Thu, Jan 27, 2005 - Page 8 News List

US policy an obstacle for Taiwan

By Lin Cheng-yi林正義

Speaking of Sino-US relations, the late Chinese leader Deng Xiaoping (鄧小平) said the US had three governments: the executive, Congress and the judiciary. It was not enough to do the work of the White House and the various Cabinet positions, he said, for there was another government in the shape of Congress, which was constantly proposing measures that favored Taiwan.

When the Democratic Progressive Party (DPP) took power in 2000, they were in a situation not dissimilar to that of the Clinton administration -- facing a legislature controlled by the opposition. For President Chen Shui-bian (陳水扁) this meant putting up with the embarrassing situation of Beijing bypassing the governing party and negotiating with the pan-blue camp.

One would have expected that Chen would view Chinese Nationalist Party (KMT) Chairman Lien Chan (連戰), People First Party (PFP) Chairman James Soong (宋楚瑜) and Chinese President Hu Jintao (胡錦濤) as his adversaries, but due to a number of complications in the US-Taiwan relationship, Chen had to acquiesce to yet another self-assured adversary, namely, US President George W. Bush.

On the issue of direct flights for the Lunar New Year, the Mainland Affairs Council commissioned Michael Lo (樂大信), head of the Taipei Airlines Association, to discuss the matter with Pu Zhaozhou (浦照洲), executive director of the China Civil Aviation Association in Macau. Not long after, a KMT delegation arrived in Beijing to discuss the flights, speaking with representatives of China's Taiwan Affairs Office (TAO) and the China Civil Aviation Association.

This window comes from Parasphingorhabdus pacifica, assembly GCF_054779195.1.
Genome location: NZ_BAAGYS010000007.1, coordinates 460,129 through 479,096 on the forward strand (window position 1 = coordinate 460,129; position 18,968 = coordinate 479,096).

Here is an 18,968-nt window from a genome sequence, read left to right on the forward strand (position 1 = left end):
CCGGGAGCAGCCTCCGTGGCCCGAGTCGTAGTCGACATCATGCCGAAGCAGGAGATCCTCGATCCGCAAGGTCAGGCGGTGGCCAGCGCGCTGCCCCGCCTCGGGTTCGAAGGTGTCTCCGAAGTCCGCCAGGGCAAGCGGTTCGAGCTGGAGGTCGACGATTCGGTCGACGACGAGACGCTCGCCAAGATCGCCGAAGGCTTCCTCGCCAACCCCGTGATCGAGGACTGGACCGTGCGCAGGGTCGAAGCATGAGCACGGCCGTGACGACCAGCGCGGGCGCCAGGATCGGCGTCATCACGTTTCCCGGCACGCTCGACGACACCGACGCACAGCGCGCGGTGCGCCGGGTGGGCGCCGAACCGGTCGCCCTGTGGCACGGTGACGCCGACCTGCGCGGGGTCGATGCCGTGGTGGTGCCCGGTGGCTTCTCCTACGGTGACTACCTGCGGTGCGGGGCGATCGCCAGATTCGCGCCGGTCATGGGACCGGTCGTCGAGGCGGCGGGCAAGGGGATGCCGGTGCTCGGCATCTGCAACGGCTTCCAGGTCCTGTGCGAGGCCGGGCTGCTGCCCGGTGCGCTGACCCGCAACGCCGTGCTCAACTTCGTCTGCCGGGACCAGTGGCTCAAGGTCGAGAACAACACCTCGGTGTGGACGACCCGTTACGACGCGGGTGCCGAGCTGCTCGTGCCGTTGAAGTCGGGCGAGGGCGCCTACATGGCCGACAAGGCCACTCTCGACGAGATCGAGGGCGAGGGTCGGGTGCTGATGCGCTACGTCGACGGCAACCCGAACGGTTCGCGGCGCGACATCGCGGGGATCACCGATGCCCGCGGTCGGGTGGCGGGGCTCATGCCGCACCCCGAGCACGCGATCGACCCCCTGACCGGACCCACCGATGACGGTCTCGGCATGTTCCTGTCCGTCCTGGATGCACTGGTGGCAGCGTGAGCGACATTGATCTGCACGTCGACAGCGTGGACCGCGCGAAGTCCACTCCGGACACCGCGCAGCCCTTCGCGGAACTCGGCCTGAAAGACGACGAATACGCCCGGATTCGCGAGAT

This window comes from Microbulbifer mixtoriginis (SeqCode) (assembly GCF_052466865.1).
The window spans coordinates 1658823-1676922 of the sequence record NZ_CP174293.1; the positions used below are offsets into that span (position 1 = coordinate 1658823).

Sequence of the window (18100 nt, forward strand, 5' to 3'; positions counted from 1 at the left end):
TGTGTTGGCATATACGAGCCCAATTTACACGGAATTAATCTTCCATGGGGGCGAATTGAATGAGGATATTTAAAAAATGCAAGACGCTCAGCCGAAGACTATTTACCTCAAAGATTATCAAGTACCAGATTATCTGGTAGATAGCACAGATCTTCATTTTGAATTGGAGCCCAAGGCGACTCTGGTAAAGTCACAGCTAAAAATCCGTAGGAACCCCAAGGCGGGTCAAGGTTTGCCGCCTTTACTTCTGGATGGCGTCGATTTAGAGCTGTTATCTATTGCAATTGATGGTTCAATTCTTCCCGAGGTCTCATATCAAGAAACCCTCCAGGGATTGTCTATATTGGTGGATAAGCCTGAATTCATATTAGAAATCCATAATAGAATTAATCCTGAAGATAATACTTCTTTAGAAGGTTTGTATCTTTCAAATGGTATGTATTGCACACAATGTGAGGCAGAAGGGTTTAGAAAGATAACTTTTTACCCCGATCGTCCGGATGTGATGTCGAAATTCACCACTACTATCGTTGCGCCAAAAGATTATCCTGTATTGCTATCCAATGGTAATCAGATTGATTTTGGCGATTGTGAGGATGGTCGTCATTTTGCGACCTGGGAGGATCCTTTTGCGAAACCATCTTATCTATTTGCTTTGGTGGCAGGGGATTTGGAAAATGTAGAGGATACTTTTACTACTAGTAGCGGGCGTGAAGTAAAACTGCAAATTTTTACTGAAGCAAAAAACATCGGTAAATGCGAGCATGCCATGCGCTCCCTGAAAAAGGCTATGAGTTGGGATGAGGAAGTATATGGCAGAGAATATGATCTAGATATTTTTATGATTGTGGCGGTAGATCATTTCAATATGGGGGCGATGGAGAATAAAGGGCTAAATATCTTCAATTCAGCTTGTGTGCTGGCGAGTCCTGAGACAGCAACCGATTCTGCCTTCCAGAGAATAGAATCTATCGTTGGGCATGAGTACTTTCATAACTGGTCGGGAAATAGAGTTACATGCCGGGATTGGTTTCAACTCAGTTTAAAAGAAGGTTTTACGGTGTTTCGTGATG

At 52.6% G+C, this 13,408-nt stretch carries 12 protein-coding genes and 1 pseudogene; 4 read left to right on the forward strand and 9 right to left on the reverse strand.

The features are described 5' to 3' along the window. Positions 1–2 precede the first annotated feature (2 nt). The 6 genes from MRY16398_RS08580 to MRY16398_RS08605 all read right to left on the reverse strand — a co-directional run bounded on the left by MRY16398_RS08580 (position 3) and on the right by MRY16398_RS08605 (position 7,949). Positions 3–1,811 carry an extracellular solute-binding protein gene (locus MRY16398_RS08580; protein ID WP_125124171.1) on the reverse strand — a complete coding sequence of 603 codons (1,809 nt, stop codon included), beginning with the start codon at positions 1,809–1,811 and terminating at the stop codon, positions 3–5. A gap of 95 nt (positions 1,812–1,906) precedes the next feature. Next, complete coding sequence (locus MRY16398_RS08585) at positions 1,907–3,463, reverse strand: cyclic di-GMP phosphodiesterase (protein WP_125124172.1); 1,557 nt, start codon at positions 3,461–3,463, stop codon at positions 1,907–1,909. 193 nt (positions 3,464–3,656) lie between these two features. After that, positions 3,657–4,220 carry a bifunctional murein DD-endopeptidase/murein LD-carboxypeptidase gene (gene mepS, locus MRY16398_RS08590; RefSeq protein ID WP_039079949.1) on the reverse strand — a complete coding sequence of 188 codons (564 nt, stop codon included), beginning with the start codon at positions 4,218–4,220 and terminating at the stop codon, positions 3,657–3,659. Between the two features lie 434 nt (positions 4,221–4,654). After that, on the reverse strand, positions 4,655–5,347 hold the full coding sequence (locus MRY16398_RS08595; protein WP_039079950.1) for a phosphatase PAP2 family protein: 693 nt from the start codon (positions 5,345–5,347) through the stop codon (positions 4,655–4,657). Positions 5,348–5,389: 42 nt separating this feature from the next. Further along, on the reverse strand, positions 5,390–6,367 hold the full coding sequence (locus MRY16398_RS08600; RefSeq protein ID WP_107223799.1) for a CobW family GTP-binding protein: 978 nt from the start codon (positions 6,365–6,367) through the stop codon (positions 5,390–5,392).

Beijing's attitude is the key to resolving the charter flights issue. The flight schedule and possible delays are also in the hands of the Chinese. The DPP and the KMT are merely supporting actors in this drama. Even as China was in the process of framing its proposed "anti-secession law," it was able to make both the DPP and KMT grateful for the goodwill offered by the possibility of charter flights. But now, both parties are fighting over who gets the credit for the agreement reached on the flights, depriving the nation of the ability to pressure Beijing to make concessions on other issues.

In dealing with US-Taiwan relations, any Taiwanese leader is likely to stumble over issues in which the US and China are moving toward agreement, and as a result face an uphill battle against the two countries.

There are also other issues that isolate Taiwan in its triangular relationship with China and the US, including the "one China" principle, the "small three links," their attitude toward Taiwan's independence and their refusal to allow Taiwan into the UN.

In the past, communist China stood on the wrong side of history, and so the US helped Taiwan prevent China from attacking, but at the same time hindered former president Chiang Kai-shek's (蔣介石) ambitions to "retake the mainland." Now that Taiwan has a higher level of democracy and autonomy and no longer regards itself as a part of China, the US is less able to exercise control over Taiwan's actions -- and this has made it uneasy.

US policy is contradictory, and it has a double standard toward democracy. It supports Taiwan's democracy, but does not support its desire for self-determination. The US either acknowledges or agrees with China's "one China" principle, but doesn't have the courage to openly regard Taiwan as a part of China. As such, the US is clearly giving in to Chinese pressure.

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